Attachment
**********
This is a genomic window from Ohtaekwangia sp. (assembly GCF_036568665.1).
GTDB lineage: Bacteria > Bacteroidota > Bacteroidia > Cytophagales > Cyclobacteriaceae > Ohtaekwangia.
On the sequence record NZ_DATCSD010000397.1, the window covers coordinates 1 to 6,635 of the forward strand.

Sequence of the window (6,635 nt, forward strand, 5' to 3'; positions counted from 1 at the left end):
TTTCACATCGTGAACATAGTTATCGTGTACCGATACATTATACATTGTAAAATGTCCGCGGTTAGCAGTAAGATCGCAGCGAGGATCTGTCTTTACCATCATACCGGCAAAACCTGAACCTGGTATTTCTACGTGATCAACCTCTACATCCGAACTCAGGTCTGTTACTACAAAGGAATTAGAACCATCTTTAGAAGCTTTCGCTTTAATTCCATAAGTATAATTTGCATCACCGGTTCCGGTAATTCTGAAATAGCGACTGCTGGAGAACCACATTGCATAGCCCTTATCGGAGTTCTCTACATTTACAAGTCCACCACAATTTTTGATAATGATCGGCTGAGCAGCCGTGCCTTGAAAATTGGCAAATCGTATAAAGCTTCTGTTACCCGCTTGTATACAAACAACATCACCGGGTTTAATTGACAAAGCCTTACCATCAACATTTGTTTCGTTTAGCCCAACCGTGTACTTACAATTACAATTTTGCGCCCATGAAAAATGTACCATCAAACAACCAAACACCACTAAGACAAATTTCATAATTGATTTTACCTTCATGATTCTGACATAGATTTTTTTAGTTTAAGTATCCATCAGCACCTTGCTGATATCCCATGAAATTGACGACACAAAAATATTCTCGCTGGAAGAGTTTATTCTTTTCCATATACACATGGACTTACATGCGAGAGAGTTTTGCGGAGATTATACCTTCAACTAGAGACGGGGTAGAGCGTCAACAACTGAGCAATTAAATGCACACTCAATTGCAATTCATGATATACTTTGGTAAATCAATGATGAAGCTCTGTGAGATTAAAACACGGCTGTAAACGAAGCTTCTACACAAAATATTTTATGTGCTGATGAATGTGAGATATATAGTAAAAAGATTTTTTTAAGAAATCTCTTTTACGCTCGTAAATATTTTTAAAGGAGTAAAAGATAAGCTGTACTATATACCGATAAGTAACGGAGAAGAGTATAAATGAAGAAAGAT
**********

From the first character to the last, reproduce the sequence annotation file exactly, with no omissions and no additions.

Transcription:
This is a genomic window from Ohtaekwangia sp. (assembly GCF_036568665.1).
GTDB lineage: Bacteria > Bacteroidota > Bacteroidia > Cytophagales > Cyclobacteriaceae > Ohtaekwangia.
On the sequence record NZ_DATCSD010000397.1, the window covers coordinates 1 to 6,635 of the forward strand.

Sequence of the window (6,635 nt, forward strand, 5' to 3'; positions counted from 1 at the left end):
TTTCACATCGTGAACATAGTTATCGTGTACCGATACATTATACATTGTAAAATGTCCGCGGTTAGCAGTAAGATCGCAGCGAGGATCTGTCTTTACCATCATACCGGCAAAACCTGAACCTGGTATTTCTACGTGATCAACCTCTACATCCGAACTCAGGTCTGTTACTACAAAGGAATTAGAACCATCTTTAGAAGCTTTCGCTTTAATTCCATAAGTATAATTTGCATCACCGGTTCCGGTAATTCTGAAATAGCGACTGCTGGAGAACCACATTGCATAGCCCTTATCGGAGTTCTCTACATTTACAAGTCCACCACAATTTTTGATAATGATCGGCTGAGCAGCCGTGCCTTGAAAATTGGCAAATCGTATAAAGCTTCTGTTACCCGCTTGTATACAAACAACATCACCGGGTTTAATTGACAAAGCCTTACCATCAACATTTGTTTCGTTTAGCCCAACCGTGTACTTACAATTACAATTTTGCGCCCATGAAAAATGTACCATCAAACAACCAAACACCACTAAGACAAATTTCATAATTGATTTTACCTTCATGATTCTGACATAGATTTTTTTAGTTTAAGTATCCATCAGCACCTTGCTGATATCCCATGAAATTGACGACACAAAAATATTCTCGCTGGAAGAGTTTATTCTTTTCCATATACACATGGACTTACATGCGAGAGAGTTTTGCGGAGATTATACCTTCAACTAGAGACGGGGTAGAGCGTCAACAACTGAGCAATTAAATGCACACTCAATTGCAATTCATGATATACTTTGGTAAATCAATGATGAAGCTCTGTGAGATTAAAACACGGCTGTAAACGAAGCTTCTACACAAAATATTTTATGTGCTGATGAATGTGAGATATATAGTAAAAAGATTTTTTTAAGAAATCTCTTTTACGCTCGTAAATATTTTTAAAGGAGTAAAAGATAAGCTGTACTATATACCGATAAGTAACGGAGAAGAGTATAAATGAAGAAAGAT